Professional mechanics are employed by the Good News Garage to ensure quality repairs. All vehicles are inspected and guaranteed. An apprentice-style auto shop program has emerged at the Garage to teach low-income individuals basic mechanic and auto shop skills. Thus far the program has allowed 10 people to learn valuable skills that increase their employment potential as well as their self-esteem. One program participant stated that the skills she gained through the Good News Garage encouraged her to enroll in a local technical vocation program and further increase her knowledge of auto-mechanics.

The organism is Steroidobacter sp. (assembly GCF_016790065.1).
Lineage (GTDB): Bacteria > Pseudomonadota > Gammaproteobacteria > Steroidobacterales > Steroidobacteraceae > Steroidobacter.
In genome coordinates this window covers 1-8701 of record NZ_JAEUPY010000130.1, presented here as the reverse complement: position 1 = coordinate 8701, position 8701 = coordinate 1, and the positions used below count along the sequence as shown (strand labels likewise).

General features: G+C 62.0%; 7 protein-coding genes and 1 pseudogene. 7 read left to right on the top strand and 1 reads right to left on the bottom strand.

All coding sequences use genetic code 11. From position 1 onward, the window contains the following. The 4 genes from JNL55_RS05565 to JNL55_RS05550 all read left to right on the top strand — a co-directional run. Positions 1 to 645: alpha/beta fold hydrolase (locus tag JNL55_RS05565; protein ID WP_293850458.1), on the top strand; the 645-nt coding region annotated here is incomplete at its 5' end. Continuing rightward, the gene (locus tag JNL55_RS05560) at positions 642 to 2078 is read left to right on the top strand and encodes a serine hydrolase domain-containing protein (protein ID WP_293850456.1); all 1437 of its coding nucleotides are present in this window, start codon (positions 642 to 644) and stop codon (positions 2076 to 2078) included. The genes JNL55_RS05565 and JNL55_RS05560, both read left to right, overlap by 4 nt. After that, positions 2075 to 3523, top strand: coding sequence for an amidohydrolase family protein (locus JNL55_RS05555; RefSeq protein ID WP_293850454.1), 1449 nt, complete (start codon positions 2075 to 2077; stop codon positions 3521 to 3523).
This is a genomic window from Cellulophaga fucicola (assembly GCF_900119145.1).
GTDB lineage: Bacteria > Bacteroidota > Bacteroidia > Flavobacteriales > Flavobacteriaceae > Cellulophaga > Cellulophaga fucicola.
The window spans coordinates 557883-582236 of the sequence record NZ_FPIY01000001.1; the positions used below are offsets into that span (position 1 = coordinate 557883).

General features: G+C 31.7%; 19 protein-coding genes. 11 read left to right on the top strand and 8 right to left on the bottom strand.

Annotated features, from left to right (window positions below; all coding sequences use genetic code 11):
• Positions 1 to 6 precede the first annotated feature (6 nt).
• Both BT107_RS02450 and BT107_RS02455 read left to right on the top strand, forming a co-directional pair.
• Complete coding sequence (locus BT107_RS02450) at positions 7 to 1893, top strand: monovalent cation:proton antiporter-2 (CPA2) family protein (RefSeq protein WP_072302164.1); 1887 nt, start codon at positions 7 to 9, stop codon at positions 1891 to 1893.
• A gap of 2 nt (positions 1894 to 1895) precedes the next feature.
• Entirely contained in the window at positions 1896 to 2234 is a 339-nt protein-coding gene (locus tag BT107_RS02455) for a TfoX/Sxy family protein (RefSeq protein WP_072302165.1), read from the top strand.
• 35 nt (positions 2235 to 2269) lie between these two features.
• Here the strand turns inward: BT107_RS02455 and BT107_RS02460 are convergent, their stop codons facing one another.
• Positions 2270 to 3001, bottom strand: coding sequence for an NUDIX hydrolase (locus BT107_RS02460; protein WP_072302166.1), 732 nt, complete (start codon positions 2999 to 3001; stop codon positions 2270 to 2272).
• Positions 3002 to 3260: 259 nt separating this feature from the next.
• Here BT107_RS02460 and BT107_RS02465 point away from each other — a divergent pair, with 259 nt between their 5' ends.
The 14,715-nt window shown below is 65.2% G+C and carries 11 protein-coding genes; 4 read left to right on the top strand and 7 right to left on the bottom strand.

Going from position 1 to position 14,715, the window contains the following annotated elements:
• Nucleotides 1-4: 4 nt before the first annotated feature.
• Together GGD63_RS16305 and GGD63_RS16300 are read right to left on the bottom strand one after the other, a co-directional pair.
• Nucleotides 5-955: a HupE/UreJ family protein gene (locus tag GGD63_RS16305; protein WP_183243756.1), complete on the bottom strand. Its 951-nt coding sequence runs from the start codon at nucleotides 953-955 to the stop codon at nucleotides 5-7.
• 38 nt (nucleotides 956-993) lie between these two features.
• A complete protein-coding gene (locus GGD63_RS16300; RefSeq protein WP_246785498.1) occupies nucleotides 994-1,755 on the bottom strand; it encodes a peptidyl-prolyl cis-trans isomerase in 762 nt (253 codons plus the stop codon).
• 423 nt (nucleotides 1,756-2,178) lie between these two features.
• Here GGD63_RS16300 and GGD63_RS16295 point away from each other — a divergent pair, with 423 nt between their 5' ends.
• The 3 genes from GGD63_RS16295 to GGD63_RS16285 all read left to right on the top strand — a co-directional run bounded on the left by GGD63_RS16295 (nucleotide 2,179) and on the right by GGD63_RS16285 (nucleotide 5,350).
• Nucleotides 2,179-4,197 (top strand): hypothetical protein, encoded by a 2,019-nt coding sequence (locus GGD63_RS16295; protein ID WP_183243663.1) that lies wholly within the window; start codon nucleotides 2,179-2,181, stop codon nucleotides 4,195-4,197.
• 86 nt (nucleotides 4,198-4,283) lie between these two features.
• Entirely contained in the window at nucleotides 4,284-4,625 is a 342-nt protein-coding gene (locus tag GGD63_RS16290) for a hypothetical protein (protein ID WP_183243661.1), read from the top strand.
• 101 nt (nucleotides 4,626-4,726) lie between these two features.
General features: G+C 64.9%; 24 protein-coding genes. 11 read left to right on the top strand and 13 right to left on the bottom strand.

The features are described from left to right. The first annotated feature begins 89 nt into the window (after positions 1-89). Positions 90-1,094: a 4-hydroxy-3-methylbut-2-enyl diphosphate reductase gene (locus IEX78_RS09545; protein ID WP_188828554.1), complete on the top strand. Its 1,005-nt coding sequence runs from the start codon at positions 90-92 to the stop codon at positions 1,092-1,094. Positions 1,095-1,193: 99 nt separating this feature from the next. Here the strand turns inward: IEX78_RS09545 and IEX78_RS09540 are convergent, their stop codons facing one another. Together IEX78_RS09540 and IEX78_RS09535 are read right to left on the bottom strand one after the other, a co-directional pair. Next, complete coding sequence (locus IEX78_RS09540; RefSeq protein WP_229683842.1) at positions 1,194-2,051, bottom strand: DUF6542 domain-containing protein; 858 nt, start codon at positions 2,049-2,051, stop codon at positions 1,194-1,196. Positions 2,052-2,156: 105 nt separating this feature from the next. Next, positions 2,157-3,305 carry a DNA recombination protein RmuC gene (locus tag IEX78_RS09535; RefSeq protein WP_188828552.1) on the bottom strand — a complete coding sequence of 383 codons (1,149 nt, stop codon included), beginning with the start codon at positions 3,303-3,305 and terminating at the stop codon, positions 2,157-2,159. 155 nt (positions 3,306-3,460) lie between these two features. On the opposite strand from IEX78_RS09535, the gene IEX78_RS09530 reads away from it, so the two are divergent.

Contact: Hal Colston, Phone: (802) 864-3667
Tracking Number: 1145
Winning Category: Geographic

Best Practice: Statewide Nonprofit Homeownership Centers

Homeownership Centers Provide Needed Services to Vermont Communities

Burlington, Vermont.
Homeownership is a dream that many people have but are unable to realize. As in many states across the U.S., homeownership is much more difficult for Vermonters with low- to moderate- incomes. The state of Vermont, coupled with local agencies, has found a way to address the problem. The Vermont Housing Finance Authority initially funded four area nonprofit organizations to create homeownership centers to assist low- and moderate-income people trying to find and purchase affordable housing.